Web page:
All it takes is a few grams of the root to be left behind for it to regrow – even if the plant is dormant, the rhizome systems are still able to flourish once more up to 20 years after treatment.

Don’t assume that Japanese knotweed dies in the winter

Japanese knotweed presents as bamboo-like, brittle brown canes in the winter which replace the easily identifiable heart shaped leaves.

While the plant may look as though it is dying off in the cold, it’s far from dead and is still able to grow.

The plant will simply lie dormant underground to preserve energy ready for the summer season, when the rhizome system continues to grow and spread underground throughout your garden.

For this reason, it is crucial to continue looking out for canes even in the winter months.

Know what you’re looking for

The team at JKS said: “Japanese knotweed can have a devastating impact on homes, and removing infestations can be a costly process. To save money, learn how to identify the weed.”

When identifying Japanese knotweed, look out for the following:

Tall growth around two metres high in July and 1.5 metres in May

  • Heart or shovel shaped leaves
  • Creamy white flowers budding in late summer
  • Zig-zag growth patterns

Consider how Japanese knotweed will affect your property value

Japanese knotweed can devalue a house between 5 and 15 percent and is known to affect around four percent of all UK properties.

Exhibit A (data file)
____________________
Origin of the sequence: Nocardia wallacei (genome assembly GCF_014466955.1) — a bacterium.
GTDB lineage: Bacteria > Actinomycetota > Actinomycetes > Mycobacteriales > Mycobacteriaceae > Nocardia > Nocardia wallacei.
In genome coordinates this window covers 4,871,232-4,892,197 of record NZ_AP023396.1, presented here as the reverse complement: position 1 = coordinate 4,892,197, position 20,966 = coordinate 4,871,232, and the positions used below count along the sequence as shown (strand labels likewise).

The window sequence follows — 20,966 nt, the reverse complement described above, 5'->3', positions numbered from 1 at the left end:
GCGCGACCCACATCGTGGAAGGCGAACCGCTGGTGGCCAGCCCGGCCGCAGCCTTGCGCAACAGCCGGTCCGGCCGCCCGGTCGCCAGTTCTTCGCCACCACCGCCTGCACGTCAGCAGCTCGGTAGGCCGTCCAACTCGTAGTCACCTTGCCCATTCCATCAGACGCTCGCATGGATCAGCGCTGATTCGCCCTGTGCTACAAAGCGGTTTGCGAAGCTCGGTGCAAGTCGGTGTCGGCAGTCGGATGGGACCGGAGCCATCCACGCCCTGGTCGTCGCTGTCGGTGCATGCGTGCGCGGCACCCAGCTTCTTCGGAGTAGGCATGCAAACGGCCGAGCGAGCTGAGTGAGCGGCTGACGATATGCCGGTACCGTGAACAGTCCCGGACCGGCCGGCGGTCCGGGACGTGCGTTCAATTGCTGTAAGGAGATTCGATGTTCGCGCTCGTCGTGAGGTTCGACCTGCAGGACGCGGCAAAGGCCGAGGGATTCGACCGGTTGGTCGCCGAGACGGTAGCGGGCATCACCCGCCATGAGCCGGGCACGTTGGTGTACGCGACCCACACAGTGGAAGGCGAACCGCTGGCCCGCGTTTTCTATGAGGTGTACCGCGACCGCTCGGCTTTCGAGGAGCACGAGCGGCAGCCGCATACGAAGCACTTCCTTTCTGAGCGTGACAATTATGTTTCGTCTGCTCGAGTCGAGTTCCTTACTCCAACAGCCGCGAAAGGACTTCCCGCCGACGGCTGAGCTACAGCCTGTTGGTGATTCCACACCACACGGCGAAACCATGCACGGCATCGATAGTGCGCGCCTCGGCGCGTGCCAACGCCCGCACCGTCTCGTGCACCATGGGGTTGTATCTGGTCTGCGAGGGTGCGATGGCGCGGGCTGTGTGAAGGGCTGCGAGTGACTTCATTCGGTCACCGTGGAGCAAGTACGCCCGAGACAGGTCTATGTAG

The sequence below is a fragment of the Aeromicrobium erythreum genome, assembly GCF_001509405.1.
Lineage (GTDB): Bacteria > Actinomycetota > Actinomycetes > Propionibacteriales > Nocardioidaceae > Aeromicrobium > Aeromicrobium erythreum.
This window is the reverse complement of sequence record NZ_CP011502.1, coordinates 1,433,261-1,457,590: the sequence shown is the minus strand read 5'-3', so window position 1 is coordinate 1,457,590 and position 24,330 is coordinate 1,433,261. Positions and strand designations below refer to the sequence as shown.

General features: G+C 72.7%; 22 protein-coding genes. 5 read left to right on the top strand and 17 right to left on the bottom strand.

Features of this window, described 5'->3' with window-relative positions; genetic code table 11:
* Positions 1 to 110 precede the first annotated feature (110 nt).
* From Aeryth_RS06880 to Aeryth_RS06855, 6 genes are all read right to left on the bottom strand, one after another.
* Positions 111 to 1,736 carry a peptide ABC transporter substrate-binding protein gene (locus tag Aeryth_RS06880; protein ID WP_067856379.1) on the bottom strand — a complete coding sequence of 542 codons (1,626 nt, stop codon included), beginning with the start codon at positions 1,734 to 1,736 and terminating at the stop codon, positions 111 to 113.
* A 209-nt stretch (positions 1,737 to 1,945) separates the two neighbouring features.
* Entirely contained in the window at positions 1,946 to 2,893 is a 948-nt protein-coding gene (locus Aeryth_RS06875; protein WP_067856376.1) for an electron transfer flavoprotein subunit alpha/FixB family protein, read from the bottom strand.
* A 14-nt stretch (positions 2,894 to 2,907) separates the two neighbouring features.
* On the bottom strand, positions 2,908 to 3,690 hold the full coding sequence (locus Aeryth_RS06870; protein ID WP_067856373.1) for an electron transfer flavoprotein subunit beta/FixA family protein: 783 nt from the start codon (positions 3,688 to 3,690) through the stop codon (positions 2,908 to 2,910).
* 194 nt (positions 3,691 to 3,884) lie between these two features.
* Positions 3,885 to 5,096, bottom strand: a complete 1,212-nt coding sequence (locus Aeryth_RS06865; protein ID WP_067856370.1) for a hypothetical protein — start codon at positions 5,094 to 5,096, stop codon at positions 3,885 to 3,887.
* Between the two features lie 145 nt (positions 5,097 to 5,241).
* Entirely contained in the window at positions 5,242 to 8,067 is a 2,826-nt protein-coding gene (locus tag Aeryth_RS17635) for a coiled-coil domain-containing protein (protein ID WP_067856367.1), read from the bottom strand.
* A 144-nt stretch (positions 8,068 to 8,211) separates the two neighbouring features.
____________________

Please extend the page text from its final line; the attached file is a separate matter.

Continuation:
Establishing a professional management plan from a PCA approved contractor should be the first step if you’re looking to sell your home as it will make the sale process “significantly easier”.

A TA6 form must also be completed to inform potential buyers of this weed on the property.

Adam Brindle, CEO of Japanese Knotweed Specialists, said: “Ensure that you are open and transparent if you’re selling a property affected by Japanese knotweed.

“Share the management plan with both buyers and the solicitor and make sure you have completed the TA6 form correctly. We have seen a rise in litigation against sellers who have not been truthful on the TA6.”

In January 2022, the Royal Institution of Chartered Surveyors published new guidance on Japanese knotweed and its implications for surveyors and homeowners.

The updated guidance introduced ‘management categories’ rather than ‘risk categories’, detailing how different levels of infestation should be treated and managed.

Always call for professional removal and disposal

If you think you’ve discovered Japanese knotweed in your garden, it is crucial to check that you have correctly identified the plant.

The experts at Japanese Knotweed Specialists said: “While Japanese knotweed does feature easily identifiable heart shaped leaves, creamy white flowers and zig-zag growth patterns, it can be easily mistaken for other plants throughout the seasons.

“If you’re still unsure, then the best course of action is to contact a PCA approved Japanese knotweed specialist to correctly identify the weed and plan its removal for good.”